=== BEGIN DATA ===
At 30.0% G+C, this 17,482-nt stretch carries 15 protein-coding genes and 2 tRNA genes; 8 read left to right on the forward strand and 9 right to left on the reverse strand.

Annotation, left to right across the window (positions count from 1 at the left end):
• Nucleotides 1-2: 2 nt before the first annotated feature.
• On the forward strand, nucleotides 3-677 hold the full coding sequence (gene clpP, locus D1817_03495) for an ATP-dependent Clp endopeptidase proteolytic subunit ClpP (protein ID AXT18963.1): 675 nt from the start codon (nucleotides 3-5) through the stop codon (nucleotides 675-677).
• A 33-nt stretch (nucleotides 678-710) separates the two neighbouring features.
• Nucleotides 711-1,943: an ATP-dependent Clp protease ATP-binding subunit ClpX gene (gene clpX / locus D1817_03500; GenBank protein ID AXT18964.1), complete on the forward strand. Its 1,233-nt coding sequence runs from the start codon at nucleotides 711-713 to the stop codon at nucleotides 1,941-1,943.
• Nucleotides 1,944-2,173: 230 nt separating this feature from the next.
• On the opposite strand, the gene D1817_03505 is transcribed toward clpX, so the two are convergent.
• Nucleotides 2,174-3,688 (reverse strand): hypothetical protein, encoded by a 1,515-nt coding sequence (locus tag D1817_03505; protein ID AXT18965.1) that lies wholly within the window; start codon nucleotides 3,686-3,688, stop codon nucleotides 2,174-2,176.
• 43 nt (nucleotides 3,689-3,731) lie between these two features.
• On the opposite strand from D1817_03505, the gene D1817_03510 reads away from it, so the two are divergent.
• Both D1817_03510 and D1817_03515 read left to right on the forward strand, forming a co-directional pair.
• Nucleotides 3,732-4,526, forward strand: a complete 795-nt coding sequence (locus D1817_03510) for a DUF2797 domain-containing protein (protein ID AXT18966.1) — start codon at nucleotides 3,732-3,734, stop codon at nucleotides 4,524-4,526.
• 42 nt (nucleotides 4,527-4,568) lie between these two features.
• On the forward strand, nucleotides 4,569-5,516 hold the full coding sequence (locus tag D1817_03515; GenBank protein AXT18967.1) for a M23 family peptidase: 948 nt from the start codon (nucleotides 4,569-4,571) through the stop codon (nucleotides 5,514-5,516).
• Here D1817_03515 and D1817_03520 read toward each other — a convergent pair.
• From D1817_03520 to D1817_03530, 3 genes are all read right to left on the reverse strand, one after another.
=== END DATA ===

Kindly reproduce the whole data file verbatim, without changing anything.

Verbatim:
At 30.0% G+C, this 17,482-nt stretch carries 15 protein-coding genes and 2 tRNA genes; 8 read left to right on the forward strand and 9 right to left on the reverse strand.

Annotation, left to right across the window (positions count from 1 at the left end):
• Nucleotides 1-2: 2 nt before the first annotated feature.
• On the forward strand, nucleotides 3-677 hold the full coding sequence (gene clpP, locus D1817_03495) for an ATP-dependent Clp endopeptidase proteolytic subunit ClpP (protein ID AXT18963.1): 675 nt from the start codon (nucleotides 3-5) through the stop codon (nucleotides 675-677).
• A 33-nt stretch (nucleotides 678-710) separates the two neighbouring features.
• Nucleotides 711-1,943: an ATP-dependent Clp protease ATP-binding subunit ClpX gene (gene clpX / locus D1817_03500; GenBank protein ID AXT18964.1), complete on the forward strand. Its 1,233-nt coding sequence runs from the start codon at nucleotides 711-713 to the stop codon at nucleotides 1,941-1,943.
• Nucleotides 1,944-2,173: 230 nt separating this feature from the next.
• On the opposite strand, the gene D1817_03505 is transcribed toward clpX, so the two are convergent.
• Nucleotides 2,174-3,688 (reverse strand): hypothetical protein, encoded by a 1,515-nt coding sequence (locus tag D1817_03505; protein ID AXT18965.1) that lies wholly within the window; start codon nucleotides 3,686-3,688, stop codon nucleotides 2,174-2,176.
• 43 nt (nucleotides 3,689-3,731) lie between these two features.
• On the opposite strand from D1817_03505, the gene D1817_03510 reads away from it, so the two are divergent.
• Both D1817_03510 and D1817_03515 read left to right on the forward strand, forming a co-directional pair.
• Nucleotides 3,732-4,526, forward strand: a complete 795-nt coding sequence (locus D1817_03510) for a DUF2797 domain-containing protein (protein ID AXT18966.1) — start codon at nucleotides 3,732-3,734, stop codon at nucleotides 4,524-4,526.
• 42 nt (nucleotides 4,527-4,568) lie between these two features.
• On the forward strand, nucleotides 4,569-5,516 hold the full coding sequence (locus tag D1817_03515; GenBank protein AXT18967.1) for a M23 family peptidase: 948 nt from the start codon (nucleotides 4,569-4,571) through the stop codon (nucleotides 5,514-5,516).
• Here D1817_03515 and D1817_03520 read toward each other — a convergent pair.
• From D1817_03520 to D1817_03530, 3 genes are all read right to left on the reverse strand, one after another.